Date: 12-13 December 2019
Venue: Budapest University of Technology and Economics Building "Q" 2 Magyar Tudósok körútja 1117 Budapest Hungary
For more information about the venue click here.
Theme of the Workshop
The second Budapest Workshop on Philosophy of Technology will seek to explore a wide variety of topics connected to the Ethics of AI, Epistemology of Engineering and the Metaphysics of Artifacts. Any other high-quality submissions in the field of philosophy of technology are welcome.
Call for Abstracts
You can present at the workshop by submitting an abstract, which will be peer-reviewed. Abstracts are welcome in the following topics:
- ethics of AI
- ethics of autonomous cars and other robots
- responsibility of AI creators
- artificial minds and consciousness
- fake news, social media and the digital life
- general philosophy of technology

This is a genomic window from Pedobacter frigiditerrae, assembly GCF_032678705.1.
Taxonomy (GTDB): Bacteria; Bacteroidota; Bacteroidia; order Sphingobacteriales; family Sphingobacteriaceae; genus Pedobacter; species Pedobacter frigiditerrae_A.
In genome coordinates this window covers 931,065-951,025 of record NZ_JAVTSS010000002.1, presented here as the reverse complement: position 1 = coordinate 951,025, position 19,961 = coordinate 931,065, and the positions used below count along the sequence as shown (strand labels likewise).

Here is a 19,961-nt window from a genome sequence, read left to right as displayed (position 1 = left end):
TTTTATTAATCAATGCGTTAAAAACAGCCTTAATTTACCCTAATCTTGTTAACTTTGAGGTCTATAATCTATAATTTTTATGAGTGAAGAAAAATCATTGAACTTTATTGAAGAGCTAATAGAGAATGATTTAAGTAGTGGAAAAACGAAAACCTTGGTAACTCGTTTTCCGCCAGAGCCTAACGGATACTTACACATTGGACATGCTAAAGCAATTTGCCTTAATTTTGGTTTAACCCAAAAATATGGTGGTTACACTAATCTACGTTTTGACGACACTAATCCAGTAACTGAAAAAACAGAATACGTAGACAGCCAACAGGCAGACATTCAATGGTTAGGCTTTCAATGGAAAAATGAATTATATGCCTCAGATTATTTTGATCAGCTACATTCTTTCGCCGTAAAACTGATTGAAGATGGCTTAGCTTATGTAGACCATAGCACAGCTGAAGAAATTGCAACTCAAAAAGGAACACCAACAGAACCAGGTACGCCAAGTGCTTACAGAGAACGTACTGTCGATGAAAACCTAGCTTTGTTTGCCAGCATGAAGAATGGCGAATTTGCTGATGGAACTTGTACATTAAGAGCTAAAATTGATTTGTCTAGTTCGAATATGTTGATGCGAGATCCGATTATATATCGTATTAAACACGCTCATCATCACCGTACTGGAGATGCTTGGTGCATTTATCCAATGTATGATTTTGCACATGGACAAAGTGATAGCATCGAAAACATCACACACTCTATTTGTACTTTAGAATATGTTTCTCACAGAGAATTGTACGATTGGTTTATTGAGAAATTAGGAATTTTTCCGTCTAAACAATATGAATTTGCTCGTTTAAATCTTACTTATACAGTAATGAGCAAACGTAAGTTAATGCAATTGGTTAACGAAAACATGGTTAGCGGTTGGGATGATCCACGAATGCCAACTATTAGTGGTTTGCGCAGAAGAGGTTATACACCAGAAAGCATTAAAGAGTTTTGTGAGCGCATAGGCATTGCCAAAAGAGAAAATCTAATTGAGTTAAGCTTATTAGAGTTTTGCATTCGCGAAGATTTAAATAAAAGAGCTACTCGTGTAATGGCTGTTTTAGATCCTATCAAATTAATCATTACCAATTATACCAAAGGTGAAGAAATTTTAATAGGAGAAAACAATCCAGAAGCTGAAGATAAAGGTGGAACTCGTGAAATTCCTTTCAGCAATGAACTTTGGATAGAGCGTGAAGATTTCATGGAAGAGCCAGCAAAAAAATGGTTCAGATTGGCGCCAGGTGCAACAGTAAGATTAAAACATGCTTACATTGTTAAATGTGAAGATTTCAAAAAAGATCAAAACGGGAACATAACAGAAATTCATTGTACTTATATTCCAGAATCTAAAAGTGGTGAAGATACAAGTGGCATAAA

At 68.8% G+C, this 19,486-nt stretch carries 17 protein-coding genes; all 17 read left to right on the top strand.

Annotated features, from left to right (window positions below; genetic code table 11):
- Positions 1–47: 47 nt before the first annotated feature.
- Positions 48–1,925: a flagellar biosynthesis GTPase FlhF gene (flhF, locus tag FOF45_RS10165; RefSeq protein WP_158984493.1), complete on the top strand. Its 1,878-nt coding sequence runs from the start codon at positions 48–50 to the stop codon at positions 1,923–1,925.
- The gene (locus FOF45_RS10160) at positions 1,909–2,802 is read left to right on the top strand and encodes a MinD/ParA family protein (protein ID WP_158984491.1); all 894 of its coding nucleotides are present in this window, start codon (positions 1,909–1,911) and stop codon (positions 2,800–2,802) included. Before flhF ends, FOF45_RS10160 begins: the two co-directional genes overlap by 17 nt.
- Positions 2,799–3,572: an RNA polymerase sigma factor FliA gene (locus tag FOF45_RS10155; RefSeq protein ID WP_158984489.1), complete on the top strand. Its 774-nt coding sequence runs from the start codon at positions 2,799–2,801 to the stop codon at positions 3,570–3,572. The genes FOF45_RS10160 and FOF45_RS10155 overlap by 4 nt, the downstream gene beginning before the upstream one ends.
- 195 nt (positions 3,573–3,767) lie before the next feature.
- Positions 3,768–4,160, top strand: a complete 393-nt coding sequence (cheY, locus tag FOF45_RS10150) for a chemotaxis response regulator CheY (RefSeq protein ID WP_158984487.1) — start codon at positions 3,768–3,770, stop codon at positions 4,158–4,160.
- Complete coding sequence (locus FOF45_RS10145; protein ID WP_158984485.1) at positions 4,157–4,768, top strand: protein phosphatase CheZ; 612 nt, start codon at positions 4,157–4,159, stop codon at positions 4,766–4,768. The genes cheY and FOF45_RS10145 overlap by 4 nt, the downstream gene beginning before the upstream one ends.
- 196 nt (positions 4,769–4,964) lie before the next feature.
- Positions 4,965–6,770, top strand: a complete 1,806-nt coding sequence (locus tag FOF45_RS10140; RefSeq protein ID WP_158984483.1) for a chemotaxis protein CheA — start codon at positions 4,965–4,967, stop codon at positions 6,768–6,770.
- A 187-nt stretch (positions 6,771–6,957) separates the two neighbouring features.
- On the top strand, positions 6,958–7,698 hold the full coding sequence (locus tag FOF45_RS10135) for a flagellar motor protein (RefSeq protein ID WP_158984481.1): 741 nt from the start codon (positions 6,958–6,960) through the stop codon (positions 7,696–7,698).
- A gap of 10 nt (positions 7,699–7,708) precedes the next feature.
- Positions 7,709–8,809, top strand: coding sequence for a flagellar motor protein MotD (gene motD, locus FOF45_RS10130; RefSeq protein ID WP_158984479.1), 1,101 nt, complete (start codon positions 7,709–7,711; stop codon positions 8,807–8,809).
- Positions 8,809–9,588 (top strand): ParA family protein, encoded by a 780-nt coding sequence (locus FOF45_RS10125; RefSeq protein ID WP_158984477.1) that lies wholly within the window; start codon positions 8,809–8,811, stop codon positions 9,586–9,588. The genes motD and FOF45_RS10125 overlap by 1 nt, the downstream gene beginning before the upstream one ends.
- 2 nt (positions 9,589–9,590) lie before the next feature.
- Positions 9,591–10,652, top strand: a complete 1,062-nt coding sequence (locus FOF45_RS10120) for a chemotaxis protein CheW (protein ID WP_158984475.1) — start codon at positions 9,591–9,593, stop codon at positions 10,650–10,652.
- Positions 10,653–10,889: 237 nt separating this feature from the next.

- epistemology of engineering
- tacit knowledge in engineering
- ontology and metaphysics of technology
… and in any other related issues.
The expected length of the abstract is 250-500 words. The language of the workshop is English, and there will be no registration fee.
Submission portal is available here!
Deadline for abstract submission: 31 July 2019. 23:59 UTC.
Notification of acceptance/rejection: 31 August 2019. 23:59 UTC
A peer-reviewed open-access journal issue will be created after the workshop. The deadline for submission will be about two months after the workshop so that discussions at the event can be incorporated into the paper.
All presenters are encouraged to submit a full paper, but it is not mandatory. All submitted full papers will be peer-reviewed. Therefore, presentation at the Workshop does not automatically grant publication.
For more information, click here.
The full papers of the last workshop, BudPT17 were published as an edited volume at Vernon Press: Essays in Post-Critical Philosophy of Technology
Budapest University of Technology and Economics (BME) Economic and Social Sciences (GTK)
Local Organizing Committee
- Mihály Héder, lead organizer Associate Professor at the Department of History and Philosophy of Science
- Eszter Héder-Nádasi, assistant lecturer, Department of Sociology and Media Studies at the Budapest University of Technology and Economics
- Alexandra Karakas, PhD student, Eötvös Loránd University